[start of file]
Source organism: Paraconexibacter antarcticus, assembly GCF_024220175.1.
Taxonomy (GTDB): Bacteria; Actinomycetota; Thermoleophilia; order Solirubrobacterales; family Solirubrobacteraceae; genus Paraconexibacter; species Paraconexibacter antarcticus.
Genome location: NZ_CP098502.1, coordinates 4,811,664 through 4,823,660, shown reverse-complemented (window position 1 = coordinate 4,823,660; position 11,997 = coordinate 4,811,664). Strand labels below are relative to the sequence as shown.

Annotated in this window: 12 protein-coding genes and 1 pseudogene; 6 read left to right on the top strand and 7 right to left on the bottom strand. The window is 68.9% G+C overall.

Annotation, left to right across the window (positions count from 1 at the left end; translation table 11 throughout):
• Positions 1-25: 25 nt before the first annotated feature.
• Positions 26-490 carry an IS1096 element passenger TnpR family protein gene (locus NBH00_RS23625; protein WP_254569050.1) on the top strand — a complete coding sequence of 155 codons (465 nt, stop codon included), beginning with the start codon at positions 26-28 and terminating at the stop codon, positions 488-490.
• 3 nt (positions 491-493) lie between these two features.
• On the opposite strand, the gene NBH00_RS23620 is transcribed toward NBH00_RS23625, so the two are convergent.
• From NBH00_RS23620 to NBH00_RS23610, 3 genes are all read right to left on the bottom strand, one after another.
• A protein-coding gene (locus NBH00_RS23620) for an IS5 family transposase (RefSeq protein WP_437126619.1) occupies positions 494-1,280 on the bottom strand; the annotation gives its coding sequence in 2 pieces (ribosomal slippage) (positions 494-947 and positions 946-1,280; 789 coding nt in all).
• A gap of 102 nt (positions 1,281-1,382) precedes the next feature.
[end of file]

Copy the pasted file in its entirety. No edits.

Source organism: Paraconexibacter antarcticus, assembly GCF_024220175.1.
Taxonomy (GTDB): Bacteria; Actinomycetota; Thermoleophilia; order Solirubrobacterales; family Solirubrobacteraceae; genus Paraconexibacter; species Paraconexibacter antarcticus.
Genome location: NZ_CP098502.1, coordinates 4,811,664 through 4,823,660, shown reverse-complemented (window position 1 = coordinate 4,823,660; position 11,997 = coordinate 4,811,664). Strand labels below are relative to the sequence as shown.

Annotated in this window: 12 protein-coding genes and 1 pseudogene; 6 read left to right on the top strand and 7 right to left on the bottom strand. The window is 68.9% G+C overall.

Annotation, left to right across the window (positions count from 1 at the left end; translation table 11 throughout):
• Positions 1-25: 25 nt before the first annotated feature.
• Positions 26-490 carry an IS1096 element passenger TnpR family protein gene (locus NBH00_RS23625; protein WP_254569050.1) on the top strand — a complete coding sequence of 155 codons (465 nt, stop codon included), beginning with the start codon at positions 26-28 and terminating at the stop codon, positions 488-490.
• 3 nt (positions 491-493) lie between these two features.
• On the opposite strand, the gene NBH00_RS23620 is transcribed toward NBH00_RS23625, so the two are convergent.
• From NBH00_RS23620 to NBH00_RS23610, 3 genes are all read right to left on the bottom strand, one after another.
• A protein-coding gene (locus NBH00_RS23620) for an IS5 family transposase (RefSeq protein WP_437126619.1) occupies positions 494-1,280 on the bottom strand; the annotation gives its coding sequence in 2 pieces (ribosomal slippage) (positions 494-947 and positions 946-1,280; 789 coding nt in all).
• A gap of 102 nt (positions 1,281-1,382) precedes the next feature.